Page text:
Imagine what it would be like to run a best-in-the-world-for-2010 time in the 100-meter dash when you have a sore hamstring. It sounds fairly impossible, but then again, we are not Usain Bolt, and well, he is. Oh, and he just accomplished such a feat in Lausanne, Switzerland by posting a 2010-best 9.82 in the 100-meters.
Just in case you didn’t quite get the significance, I’ll repeat it: Usain Bolt just ran a sub-10 second 100-meter on a bad hamstring.
While everyone in the free world is riding the nuts of LeBron James, perhaps we should take a moment to recognize the best athlete in the world — one that holds the world hostage with his jaw-dropping athletic performances, and not his decision-making exercises; although, I seem to remember a time when LeBron wowed us too, but that seems like 20 years ago.
9.58 seconds. Is that even real? Or did we simply dream one of the most impressive athletic accomplishments, maybe ever? What about Tyson Gay? He ran the third fastest 100-meter ever recorded and Bolt made it look like Gay was slow. Is that even fair? Is that even human? Where does this performance put Bolt on the greatest athletes of all time list? Is he at the top of the list for current athletes? Before that, watch the video of Bolt’s breathtaking performance in Berlin:
Next month, the Athletics World Championship takes place in Berlin, and folks, it looks like we are finally getting the showdown we were promised in Beijing last summer — a healthy Tyson Gay against the current fastest man in the world, Usain Bolt. Bolt did his part in fueling the anticipation by winning the 100 meter race in London this past weekend with a time of 9.91, while running into a noticeable headwind. As for Gay, he’s already posted a time of 9.77 — the fastest time in the 100-meter this year — while looking equally strong in the 200-meter as well.
While the potential showdown between these two will headline the upcoming World Championship, it should also be noted it’s the first time such a competition will be held in Berlin Stadium since Jesse Owens competed in 1936.
The track and field portion of the Olympics got underway last night/this morning and one of Team USA’s brightest stars when it comes to the track — Tyson Gay — began his quest for the World’s Fastest Man title by advancing to the semi-finals after the qualifying heats of the 100-meter dash.
As expected, the two sprinters perceived to be Gay’s biggest challenge — Usain Bolt and Asafa Powell of Jamaica — also advanced to the semis. These preliminary heats are merely the prologue to one of the more anticipated events in the Olympics. Bolt, the 100-meter record holder with a 9.72 time, has already beaten Gay earlier this summer. On the other hand, Powell has already lost to Gay once already and looked pretty bad in the process but he vows he’ll be ready for Gay this time.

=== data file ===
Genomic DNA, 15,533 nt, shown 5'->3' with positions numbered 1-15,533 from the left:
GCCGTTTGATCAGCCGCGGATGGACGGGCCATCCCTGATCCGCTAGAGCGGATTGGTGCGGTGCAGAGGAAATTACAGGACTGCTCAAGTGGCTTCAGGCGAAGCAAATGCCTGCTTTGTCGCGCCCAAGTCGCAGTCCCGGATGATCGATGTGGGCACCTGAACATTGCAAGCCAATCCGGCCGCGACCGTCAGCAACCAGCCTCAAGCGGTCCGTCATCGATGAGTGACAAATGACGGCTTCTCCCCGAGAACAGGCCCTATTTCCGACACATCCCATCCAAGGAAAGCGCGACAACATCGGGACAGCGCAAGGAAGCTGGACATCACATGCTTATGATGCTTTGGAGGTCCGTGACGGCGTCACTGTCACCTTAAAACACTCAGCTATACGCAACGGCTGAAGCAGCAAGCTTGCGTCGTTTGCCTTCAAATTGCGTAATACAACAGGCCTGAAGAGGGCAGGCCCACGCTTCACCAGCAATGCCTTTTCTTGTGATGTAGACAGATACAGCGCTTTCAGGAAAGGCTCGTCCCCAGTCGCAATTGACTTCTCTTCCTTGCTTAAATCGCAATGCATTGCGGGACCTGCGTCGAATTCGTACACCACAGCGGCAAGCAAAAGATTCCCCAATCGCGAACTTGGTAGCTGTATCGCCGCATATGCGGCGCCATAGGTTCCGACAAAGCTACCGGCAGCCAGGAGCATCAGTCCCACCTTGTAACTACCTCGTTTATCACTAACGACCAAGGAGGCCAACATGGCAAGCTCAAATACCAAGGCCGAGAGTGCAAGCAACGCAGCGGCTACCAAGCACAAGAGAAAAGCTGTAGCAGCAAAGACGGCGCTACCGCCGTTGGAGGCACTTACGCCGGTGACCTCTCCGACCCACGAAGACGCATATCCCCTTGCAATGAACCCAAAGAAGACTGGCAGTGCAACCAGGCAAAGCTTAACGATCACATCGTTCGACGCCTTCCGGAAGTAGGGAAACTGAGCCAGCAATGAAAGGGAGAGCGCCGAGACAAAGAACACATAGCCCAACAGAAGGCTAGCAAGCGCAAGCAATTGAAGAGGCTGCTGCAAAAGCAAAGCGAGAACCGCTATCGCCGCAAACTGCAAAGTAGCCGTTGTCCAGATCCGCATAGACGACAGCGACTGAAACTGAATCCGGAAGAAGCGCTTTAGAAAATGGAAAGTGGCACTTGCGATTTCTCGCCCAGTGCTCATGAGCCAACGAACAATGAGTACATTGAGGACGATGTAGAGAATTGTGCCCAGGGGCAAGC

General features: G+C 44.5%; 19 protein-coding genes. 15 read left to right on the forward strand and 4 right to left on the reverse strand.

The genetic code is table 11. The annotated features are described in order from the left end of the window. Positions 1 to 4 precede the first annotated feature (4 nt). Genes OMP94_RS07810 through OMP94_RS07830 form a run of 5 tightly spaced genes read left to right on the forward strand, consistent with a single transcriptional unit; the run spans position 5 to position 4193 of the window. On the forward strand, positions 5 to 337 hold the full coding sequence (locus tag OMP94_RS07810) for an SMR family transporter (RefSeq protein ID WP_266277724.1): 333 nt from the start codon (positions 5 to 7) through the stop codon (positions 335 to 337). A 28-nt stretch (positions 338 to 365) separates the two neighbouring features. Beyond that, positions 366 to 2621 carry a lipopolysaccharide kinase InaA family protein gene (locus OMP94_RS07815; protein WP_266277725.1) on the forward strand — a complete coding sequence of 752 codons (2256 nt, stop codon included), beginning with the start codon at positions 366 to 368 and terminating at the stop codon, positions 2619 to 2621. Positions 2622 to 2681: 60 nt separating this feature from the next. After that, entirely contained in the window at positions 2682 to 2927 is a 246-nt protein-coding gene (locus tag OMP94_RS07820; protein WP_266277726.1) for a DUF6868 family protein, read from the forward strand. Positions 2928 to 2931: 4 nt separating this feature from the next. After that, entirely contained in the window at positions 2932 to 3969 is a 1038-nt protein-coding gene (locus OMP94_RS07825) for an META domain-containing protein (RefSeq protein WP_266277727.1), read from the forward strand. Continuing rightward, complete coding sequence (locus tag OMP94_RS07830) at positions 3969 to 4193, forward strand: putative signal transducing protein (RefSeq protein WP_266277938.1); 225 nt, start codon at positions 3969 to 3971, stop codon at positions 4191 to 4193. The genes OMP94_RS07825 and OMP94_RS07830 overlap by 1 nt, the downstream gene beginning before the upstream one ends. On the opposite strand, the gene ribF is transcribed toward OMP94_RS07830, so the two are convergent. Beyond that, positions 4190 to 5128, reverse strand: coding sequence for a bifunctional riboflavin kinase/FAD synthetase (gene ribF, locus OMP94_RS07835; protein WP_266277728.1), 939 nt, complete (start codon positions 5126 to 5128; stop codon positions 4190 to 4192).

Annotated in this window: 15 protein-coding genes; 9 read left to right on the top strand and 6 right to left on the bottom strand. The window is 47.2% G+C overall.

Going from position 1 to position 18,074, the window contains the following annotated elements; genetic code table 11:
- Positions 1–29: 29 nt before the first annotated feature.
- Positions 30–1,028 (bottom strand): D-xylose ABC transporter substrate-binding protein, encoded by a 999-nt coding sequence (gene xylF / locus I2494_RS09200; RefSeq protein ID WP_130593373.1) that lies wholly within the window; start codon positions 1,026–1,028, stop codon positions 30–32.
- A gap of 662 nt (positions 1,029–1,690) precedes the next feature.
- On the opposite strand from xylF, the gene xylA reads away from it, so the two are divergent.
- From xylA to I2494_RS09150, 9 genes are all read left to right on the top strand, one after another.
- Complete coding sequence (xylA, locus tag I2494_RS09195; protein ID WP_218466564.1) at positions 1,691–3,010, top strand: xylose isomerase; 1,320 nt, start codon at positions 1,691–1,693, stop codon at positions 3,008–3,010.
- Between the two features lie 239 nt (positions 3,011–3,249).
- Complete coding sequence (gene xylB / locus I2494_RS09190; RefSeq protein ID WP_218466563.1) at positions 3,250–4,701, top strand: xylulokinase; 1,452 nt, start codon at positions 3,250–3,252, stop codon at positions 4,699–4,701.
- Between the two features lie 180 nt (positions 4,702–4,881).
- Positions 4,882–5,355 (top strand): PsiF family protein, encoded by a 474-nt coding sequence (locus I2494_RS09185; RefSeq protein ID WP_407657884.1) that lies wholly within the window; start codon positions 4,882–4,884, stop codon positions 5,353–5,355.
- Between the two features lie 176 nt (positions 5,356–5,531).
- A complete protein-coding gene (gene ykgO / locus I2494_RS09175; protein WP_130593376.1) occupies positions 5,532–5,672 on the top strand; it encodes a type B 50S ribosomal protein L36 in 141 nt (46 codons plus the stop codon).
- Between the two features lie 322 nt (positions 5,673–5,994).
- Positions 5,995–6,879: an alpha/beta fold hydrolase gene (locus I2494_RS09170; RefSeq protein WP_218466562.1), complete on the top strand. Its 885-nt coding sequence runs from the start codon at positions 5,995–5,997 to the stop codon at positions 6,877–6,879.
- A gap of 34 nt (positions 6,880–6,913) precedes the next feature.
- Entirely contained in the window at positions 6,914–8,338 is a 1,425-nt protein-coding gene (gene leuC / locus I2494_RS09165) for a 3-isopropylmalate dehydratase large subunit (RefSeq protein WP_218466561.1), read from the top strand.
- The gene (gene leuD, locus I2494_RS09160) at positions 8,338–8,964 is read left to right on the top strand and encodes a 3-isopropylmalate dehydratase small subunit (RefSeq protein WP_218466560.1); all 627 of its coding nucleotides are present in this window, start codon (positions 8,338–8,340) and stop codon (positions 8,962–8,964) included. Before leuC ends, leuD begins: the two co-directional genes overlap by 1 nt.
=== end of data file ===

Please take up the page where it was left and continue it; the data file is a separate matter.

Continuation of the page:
The semi-finals and the finals are scheduled for tomorrow (Beijing time, of course), giving Powell ample opportunity to back his talk up. Meanwhile, Gay is trying to prove a recent hamstring injury — one that kept him from qualifying for the 200-meter dash — is no longer giving him problems.
Winning the gold in the 100-meter dash would go a long way towards verifying the Lexington, Kentucky native’s claim.
Introducing Usain Bolt, the fastest person in the world. In case you missed it with all the MMA fun going on, the 100-meter dash now has a new record time as the Jamaican-born Bolt turned in a 9.72 seconds performance, beating the old record by two tenths of a second. In bonus news, the record Bolt beat was previously held by Asafa Powell — another Jamaican sprinter.
Not only did Bolt bolt to the new world record, he beat Tyson Gay — the best American sprinter — in the process. Bolt’s performance puts even more emphasis on the upcoming track and field portion of the 2008 Summer Olympics. Because of the new record and the ability shown by the new world record holder, everybody is going to want to see Bolt, Powell and Gay go at it in Beijing this summer.
However, if Bolt continues to improve as a sprinter (apparently, the 100 is not his best event), he’s going to be almost impossible to catch. Oh yeah, it was only his fifth race in the 100-meter. Ever. Apparently, Bolt was born to do just that.